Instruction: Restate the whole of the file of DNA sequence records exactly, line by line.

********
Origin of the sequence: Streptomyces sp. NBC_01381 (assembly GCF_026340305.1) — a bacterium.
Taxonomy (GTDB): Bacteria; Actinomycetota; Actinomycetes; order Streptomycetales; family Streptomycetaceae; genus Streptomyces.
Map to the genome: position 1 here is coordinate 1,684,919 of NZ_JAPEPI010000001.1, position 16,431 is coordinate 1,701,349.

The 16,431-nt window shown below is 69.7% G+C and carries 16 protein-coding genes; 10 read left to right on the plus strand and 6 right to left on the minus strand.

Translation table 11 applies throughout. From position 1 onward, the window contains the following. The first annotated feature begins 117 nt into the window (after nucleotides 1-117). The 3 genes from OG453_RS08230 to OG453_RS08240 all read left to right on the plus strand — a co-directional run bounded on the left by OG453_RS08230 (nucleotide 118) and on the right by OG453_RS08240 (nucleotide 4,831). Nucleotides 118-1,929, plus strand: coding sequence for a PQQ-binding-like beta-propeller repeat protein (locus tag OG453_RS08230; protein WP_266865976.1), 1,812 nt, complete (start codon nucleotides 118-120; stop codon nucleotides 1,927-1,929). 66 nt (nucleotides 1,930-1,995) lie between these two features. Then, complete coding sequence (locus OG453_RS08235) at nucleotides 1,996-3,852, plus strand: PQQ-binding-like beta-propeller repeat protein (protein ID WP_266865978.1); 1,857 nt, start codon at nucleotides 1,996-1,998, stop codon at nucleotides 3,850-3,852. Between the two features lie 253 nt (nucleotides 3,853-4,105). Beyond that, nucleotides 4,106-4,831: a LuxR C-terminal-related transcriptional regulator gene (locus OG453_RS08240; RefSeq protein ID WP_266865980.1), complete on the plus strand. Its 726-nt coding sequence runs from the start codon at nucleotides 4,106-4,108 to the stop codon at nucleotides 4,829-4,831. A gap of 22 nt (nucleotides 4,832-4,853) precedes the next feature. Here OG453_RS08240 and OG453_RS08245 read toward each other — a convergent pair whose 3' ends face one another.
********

Origin of the sequence: Streptomyces sp. NBC_01381 (assembly GCF_026340305.1) — a bacterium.
Taxonomy (GTDB): Bacteria; Actinomycetota; Actinomycetes; order Streptomycetales; family Streptomycetaceae; genus Streptomyces.
Map to the genome: position 1 here is coordinate 1,684,919 of NZ_JAPEPI010000001.1, position 16,431 is coordinate 1,701,349.

The 16,431-nt window shown below is 69.7% G+C and carries 16 protein-coding genes; 10 read left to right on the plus strand and 6 right to left on the minus strand.

Translation table 11 applies throughout. From position 1 onward, the window contains the following. The first annotated feature begins 117 nt into the window (after nucleotides 1-117). The 3 genes from OG453_RS08230 to OG453_RS08240 all read left to right on the plus strand — a co-directional run bounded on the left by OG453_RS08230 (nucleotide 118) and on the right by OG453_RS08240 (nucleotide 4,831). Nucleotides 118-1,929, plus strand: coding sequence for a PQQ-binding-like beta-propeller repeat protein (locus tag OG453_RS08230; protein WP_266865976.1), 1,812 nt, complete (start codon nucleotides 118-120; stop codon nucleotides 1,927-1,929). 66 nt (nucleotides 1,930-1,995) lie between these two features. Then, complete coding sequence (locus OG453_RS08235) at nucleotides 1,996-3,852, plus strand: PQQ-binding-like beta-propeller repeat protein (protein ID WP_266865978.1); 1,857 nt, start codon at nucleotides 1,996-1,998, stop codon at nucleotides 3,850-3,852. Between the two features lie 253 nt (nucleotides 3,853-4,105). Beyond that, nucleotides 4,106-4,831: a LuxR C-terminal-related transcriptional regulator gene (locus OG453_RS08240; RefSeq protein ID WP_266865980.1), complete on the plus strand. Its 726-nt coding sequence runs from the start codon at nucleotides 4,106-4,108 to the stop codon at nucleotides 4,829-4,831. A gap of 22 nt (nucleotides 4,832-4,853) precedes the next feature. Here OG453_RS08240 and OG453_RS08245 read toward each other — a convergent pair whose 3' ends face one another.